I used to know a guy who was “very good with computers”. One day I watched as he hacked into a satellite using an antenna that he suction cupped onto a window at Country Style Donuts. Soon he had internet access at the donut shop. These were the days before wi-fi.

Now we are told that the subject of this article in the Star, Fazul Abdullah Mohammed had close connections to Osama bin Laden.

He was a close ally of Osama bin Laden and considered the key link between Al Qaeda’s top leaders in Afghanistan and Pakistan and the Shabab, the terrorist group that has grown out of Somalia’s decades of chaos.

Nowadays, “key links” are linked via the internet and satellite networks.

The bin Laden family invested in the Iridium satellite network in 1998, I believe. The family have disavowed Osama bin Laden, according to statements made by them, but many doubt that all of this large family were ever really on the outs with him. It seems certain that Osama bin Laden or anyone close to him would never lack for a satellite uplink.

This is another reason to doubt that Fazul Mohammed would ever have been caught carrying quantities of incriminating documents with him. A person like him “very good with computers”, if he were carrying documents on him, would have them on a memory stick of some sort and they would be heavily encrypted. If intercepted, they would be unreadable, even by supercomputers.

But such a person need not even carry a memory stick. All he would have to do is have the encrypted files stored on the web. Getting the information would be a matter of downloading it when necessary, direct to a stick that could be destroyed with a hammer in a moment.

The documents are a sign of fraud, like the documents and lists found in Mohammed Atta’s trunk at the airport after 9/11. This is TV stories for rubes.

We are told that Ms. Shephard consulted with one, Nelly Lahoud of West Point’s Combating Terrorism Center . A professional from the academic arena, enters the story at last, and casts some doubt on the tale we have been told.

According to the documents, Mr. Mohammed was carrying plans for an attack on the English “public” school, Eton. However according to Ms. Lahoud, this raises questions about the authorship of the documents because Mr. Mohammed had on one occasion, called off an attack when he learned that a school was nearby.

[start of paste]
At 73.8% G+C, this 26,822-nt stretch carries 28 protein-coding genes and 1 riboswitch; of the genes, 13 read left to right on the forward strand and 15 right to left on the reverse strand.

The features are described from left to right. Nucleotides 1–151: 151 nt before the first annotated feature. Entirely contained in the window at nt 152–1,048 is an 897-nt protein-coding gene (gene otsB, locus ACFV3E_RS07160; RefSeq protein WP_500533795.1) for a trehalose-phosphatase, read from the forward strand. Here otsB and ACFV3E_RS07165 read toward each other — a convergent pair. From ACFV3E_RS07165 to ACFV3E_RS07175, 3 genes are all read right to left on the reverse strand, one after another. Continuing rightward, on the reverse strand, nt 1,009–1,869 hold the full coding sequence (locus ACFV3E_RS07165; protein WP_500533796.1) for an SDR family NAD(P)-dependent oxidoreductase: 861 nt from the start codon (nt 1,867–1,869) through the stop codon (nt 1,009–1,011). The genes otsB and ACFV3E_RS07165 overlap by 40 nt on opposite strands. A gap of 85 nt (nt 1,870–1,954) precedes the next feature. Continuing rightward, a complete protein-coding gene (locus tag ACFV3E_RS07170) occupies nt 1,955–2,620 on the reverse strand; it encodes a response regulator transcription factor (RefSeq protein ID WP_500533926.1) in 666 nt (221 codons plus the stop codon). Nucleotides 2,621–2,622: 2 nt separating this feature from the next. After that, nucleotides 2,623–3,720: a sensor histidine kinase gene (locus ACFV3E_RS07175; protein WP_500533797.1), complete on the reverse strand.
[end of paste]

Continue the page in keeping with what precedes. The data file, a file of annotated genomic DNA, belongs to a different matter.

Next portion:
“A school is unlike him,” she said. “In his manuscript, he claims in 1998 they could have blown up the Israeli embassy, they had enough material, and yet they decided against it because there was a school nearby.

Ms. Lahoud wonders if Mr. Mohammed had perhaps changed his approach. She doesn’t go further than that.

However, if I were selling terrorism insurance and wanted to sell a lot of surveillance cameras and perhaps get a few more people employed in the security, police and military sectors, I might very well shoot a terrorist in Somalia and plant documents on him that were very uncharacteristic of him and attempt to get people in upper crust England and elsewhere to believe that the Somalis were going to blow up the local high schools, and do other, utterly pointless things.

To cut a long story short, I find this story in the Toronto Star, almost completely unbelievable.

This is about scaring people, so that Vic Toews can have everything planned for in his budget. People depend on that spending. Not you or I, but people.

Does anybody know if the Toronto Star has made any progress in tracking down the unaccounted for $247,000,000 out of the $1,100,000,000 that the government spent on the G8/G20 conference of a couple of summers ago?

edit on 12-7-2012 by ipsedixit because: (no reason given)